Jeff Karabanow, professor and associate director at Dalhousie University’s School of Social Work says the pandemic has only intensified the ongoing struggles of those living without safe housing options amid public health restrictions like lockdowns, which were meant to keep everyone safe. He says the response to the health crisis disproportionately affected those most vulnerable in the community.
“One of our findings from the study was that the pandemic was a disaster but homelessness is also a disaster and it was a disaster way before the pandemic,” said Karabanow.
The study is a snapshot of the homelessness situation in Halifax and in Sydney, N.S. during the first and second waves of the coronavirus pandemic, which saw a handful of Dalhousie health researchers work with homeless participants who shared their experiences from the moment the state of emergency was declared.
The study was conducted between February and April 2020 and focussed on the two largest municipalities in Nova Scotia – the Halifax Regional Municipality and Cape Breton Regional Municipality – where researchers followed and interviewed 28 individuals experiencing homelessness as well 24 service stakeholders.
Karabanow said it was important to act quickly and examine how those who were unhoused and those working in the service sector navigated their way through the challenges of the public health emergency and the ongoing housing crisis.
“Those participants who were experiencing homelessness that we were working with, all said they felt abandoned, they felt like they were completely alone,” said Karabanow. “Just imagine how hard it is to find resources when the city was open, but now you are starting to see the city shut down overnight and there is just nothing for them.”
While Nova Scotians were told to “Stay the blazes home,” the homeless populations and those most marginalized were pushed further to the fringes said Karabanow, as the homeless population already faces disproportionate barriers which were further exacerbated because of the pandemic and subsequent public health lockdowns.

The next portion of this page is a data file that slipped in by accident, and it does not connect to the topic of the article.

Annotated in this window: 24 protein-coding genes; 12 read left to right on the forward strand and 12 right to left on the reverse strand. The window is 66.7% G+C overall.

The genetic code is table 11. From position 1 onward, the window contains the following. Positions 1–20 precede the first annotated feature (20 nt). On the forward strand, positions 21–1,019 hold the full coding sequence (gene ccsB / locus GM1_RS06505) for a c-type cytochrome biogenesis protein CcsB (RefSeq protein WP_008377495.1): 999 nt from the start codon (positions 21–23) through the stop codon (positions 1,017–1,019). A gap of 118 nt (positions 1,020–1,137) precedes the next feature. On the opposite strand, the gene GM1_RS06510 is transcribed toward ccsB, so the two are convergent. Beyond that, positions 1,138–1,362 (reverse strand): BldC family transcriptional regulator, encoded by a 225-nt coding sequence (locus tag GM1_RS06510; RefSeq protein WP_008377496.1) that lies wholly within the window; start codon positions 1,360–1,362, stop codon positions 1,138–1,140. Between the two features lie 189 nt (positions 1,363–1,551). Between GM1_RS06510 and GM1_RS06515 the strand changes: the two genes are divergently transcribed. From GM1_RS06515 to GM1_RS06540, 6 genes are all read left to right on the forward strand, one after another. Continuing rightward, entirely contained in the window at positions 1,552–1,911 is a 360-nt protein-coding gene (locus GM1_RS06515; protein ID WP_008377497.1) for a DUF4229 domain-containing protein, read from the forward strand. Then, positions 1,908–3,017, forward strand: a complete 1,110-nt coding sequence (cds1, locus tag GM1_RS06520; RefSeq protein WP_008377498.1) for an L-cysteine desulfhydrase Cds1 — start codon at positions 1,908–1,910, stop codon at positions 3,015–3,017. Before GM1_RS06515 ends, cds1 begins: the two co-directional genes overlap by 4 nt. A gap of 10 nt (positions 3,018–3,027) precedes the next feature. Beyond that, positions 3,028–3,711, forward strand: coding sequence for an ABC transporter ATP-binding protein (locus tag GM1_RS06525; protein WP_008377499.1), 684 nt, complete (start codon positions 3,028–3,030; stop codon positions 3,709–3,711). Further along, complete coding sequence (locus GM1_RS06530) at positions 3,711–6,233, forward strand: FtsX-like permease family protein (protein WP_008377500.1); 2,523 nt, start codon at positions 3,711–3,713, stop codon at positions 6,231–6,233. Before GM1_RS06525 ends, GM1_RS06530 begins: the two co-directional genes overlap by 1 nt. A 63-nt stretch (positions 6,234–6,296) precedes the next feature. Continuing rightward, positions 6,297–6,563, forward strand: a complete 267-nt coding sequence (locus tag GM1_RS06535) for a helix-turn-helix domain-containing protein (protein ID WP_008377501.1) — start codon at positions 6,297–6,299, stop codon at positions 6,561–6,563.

“We’re seeing more people that are living rough and outdoors and we’re seeing shelters full, and they are usually full but now they have longer waitlists,” said Karabanow, who has worked in shelters in Nova Scotia, Quebec and Ontario.
Karabanow says the study shows those working in the social services sector went above and beyond their calling, utilizing the resources they had available but also showing great ability to collaborate with other stakeholders and use “out of the box thinking” to come up with quick solutions.
Shelters in Nova Scotia dodged the worst of COVID-19 says Karababow because the shelter service providers and the government acted quickly and reduced the number of people in shelters and utilized hotel rooms for safe and dignified emergency housing options.
People are beginning to take notice of the housing crisis and the homelessness situation says Karabanow, noting the public has been rallying around the cause and advocating for solutions, which is leading to positive changes.
“We see the municipality, we see the province and we see the (federal government) all speaking about the housing crisis and how we inject some form of resources, hope and imagination, to create some form of supportive mechanism.”
The pandemic continues as the fourth wave sweeps across the Atlantic provinces but already there are lessons to be learned from the study in order to deal with the homelessness crisis, like taking steps to immediately increase the safe and affordable housing stock says Karabanow. But that’s just one first step.
“The idea of the study was to also provide a roadmap,” said Karabanow. “Because we’re going to have more and more environmental disasters and so we need to have a way that we can get together very quickly to work on solutions.”